Friday, October 9, 2009

Swan Estuary Marine Park - Birdwatching (1)

The Swan Estuary Marine Park encompasses Alfred Cove, Pelican Point and Milyu, together forming an area of more than 300 hectares. The mudflats, seagrass beds and intertidal vegetation in these areas provide a variety of habitats for numerous animals, especially migratory wading birds.

Of the three areas, Pelican Point is the nearest to the Crawley campus of the University of Western Australia and to where I live too. So naturally, I have visited Pelican Point a number of times.

Next to the sign of the Pelican Point Conservation Area, there are two palm trees. The larger one, with lots of dead leaves on the stem, seem to be a hang-out (or maybe nesting place?) for rainbow lorikeets. I have seen several rainbow lorikeets calling from the top of the tree on all my visits to Pelican Point.

Signs were erected at Pelican Point to inform visitors how they can avoid disturbing the birds.

When I visited the spot in late September/early October, I saw pelicans, cormorants, black swan, silver gulls (these are everywhere anyway) among other bird species.

Little pied cormorant (Phalacrocorax melanoleucos)(red arrow); Pied cormorant (Phalacrocorax varius)(blue arrow)
*Pied cormorant have yellow facial marking and black thighs (see here), two characteristics that distinguish them from little pied cormorants. Little pied cormorants are smaller (60 cm) and have shorter bills compared with pied cormorants (75 cm).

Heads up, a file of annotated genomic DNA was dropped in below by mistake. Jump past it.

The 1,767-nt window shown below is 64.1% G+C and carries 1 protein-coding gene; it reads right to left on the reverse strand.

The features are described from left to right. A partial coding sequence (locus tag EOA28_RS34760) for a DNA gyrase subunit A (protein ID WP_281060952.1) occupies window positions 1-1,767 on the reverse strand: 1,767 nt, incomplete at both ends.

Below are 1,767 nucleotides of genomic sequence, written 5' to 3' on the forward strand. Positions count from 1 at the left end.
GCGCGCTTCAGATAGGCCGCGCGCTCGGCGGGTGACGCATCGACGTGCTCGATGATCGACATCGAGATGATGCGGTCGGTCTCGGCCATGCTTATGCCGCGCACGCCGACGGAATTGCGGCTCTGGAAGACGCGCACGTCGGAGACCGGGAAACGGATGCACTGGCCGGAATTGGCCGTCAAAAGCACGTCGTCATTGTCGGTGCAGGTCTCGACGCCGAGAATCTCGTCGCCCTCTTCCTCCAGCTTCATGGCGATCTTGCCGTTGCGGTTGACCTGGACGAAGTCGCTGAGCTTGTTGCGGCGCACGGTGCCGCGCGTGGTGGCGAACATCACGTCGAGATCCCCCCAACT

Little black cormorant (Phalacrocorax sulcirostris)(black arrow); Great cormorant (Phalacrocorax carbo)(white arrow)
*Little black cormorants have no yellow facial markings and are smaller (60 cm) than pied cormorants (85 cm).

Crested terns (Sterna bergii) - adult (top); juvenile (bottom)

Caspian terns (Sterna caspia) - adult (top); juvenile (bottom)

Australian white ibises (Threskiornis molucca)

Yellow-billed spoonbill (Platalea flavipes) - I have seen this beautiful bird only once, when I went for a walk late in the afternoon.

Pied oystercatchers (Haematopus longirostris)

Black-winged stilts (Himantopus himantopus)

Australian shelduck (Tadorna tadornoides)
I have also seen pacific black ducks and musk ducks there.

Red-capped plovers (Charadrius ruficapillus) - male (left); female (right).
Thanks to Denis Wilson and Bushanwater, members of the Birds in Backyards Forum who identified this bird for me.

Guide to the Wildlife of the Perth Region

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